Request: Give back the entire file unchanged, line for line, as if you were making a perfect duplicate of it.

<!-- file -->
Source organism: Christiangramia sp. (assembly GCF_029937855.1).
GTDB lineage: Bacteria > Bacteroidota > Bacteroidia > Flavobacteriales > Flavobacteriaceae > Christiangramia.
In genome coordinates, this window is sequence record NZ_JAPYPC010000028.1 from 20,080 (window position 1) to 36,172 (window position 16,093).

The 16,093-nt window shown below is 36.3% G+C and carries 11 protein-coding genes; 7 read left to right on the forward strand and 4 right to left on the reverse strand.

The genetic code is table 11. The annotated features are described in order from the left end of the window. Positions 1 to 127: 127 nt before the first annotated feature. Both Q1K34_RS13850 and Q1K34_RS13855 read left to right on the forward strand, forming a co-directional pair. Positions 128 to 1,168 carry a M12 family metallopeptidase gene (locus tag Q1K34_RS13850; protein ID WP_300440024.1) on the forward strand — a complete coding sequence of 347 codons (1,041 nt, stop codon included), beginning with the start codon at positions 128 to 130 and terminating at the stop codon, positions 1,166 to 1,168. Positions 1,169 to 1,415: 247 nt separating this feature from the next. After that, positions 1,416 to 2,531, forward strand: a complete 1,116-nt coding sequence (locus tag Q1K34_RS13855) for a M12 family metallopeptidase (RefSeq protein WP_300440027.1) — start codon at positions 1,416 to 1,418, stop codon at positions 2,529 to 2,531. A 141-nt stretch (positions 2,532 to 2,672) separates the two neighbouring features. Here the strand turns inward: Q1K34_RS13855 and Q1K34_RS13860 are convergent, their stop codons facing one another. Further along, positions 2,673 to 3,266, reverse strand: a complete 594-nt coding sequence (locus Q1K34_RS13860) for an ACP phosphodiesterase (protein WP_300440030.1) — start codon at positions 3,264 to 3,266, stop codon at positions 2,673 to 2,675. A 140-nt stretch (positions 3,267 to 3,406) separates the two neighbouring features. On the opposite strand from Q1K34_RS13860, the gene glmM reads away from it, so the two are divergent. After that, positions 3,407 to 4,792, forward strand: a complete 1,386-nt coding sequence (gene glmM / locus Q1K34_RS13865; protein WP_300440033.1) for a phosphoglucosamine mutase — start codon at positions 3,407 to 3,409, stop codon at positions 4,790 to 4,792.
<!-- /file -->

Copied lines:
Source organism: Christiangramia sp. (assembly GCF_029937855.1).
GTDB lineage: Bacteria > Bacteroidota > Bacteroidia > Flavobacteriales > Flavobacteriaceae > Christiangramia.
In genome coordinates, this window is sequence record NZ_JAPYPC010000028.1 from 20,080 (window position 1) to 36,172 (window position 16,093).

The 16,093-nt window shown below is 36.3% G+C and carries 11 protein-coding genes; 7 read left to right on the forward strand and 4 right to left on the reverse strand.

The genetic code is table 11. The annotated features are described in order from the left end of the window. Positions 1 to 127: 127 nt before the first annotated feature. Both Q1K34_RS13850 and Q1K34_RS13855 read left to right on the forward strand, forming a co-directional pair. Positions 128 to 1,168 carry a M12 family metallopeptidase gene (locus tag Q1K34_RS13850; protein ID WP_300440024.1) on the forward strand — a complete coding sequence of 347 codons (1,041 nt, stop codon included), beginning with the start codon at positions 128 to 130 and terminating at the stop codon, positions 1,166 to 1,168. Positions 1,169 to 1,415: 247 nt separating this feature from the next. After that, positions 1,416 to 2,531, forward strand: a complete 1,116-nt coding sequence (locus tag Q1K34_RS13855) for a M12 family metallopeptidase (RefSeq protein WP_300440027.1) — start codon at positions 1,416 to 1,418, stop codon at positions 2,529 to 2,531. A 141-nt stretch (positions 2,532 to 2,672) separates the two neighbouring features. Here the strand turns inward: Q1K34_RS13855 and Q1K34_RS13860 are convergent, their stop codons facing one another. Further along, positions 2,673 to 3,266, reverse strand: a complete 594-nt coding sequence (locus Q1K34_RS13860) for an ACP phosphodiesterase (protein WP_300440030.1) — start codon at positions 3,264 to 3,266, stop codon at positions 2,673 to 2,675. A 140-nt stretch (positions 3,267 to 3,406) separates the two neighbouring features. On the opposite strand from Q1K34_RS13860, the gene glmM reads away from it, so the two are divergent. After that, positions 3,407 to 4,792, forward strand: a complete 1,386-nt coding sequence (gene glmM / locus Q1K34_RS13865; protein WP_300440033.1) for a phosphoglucosamine mutase — start codon at positions 3,407 to 3,409, stop codon at positions 4,790 to 4,792.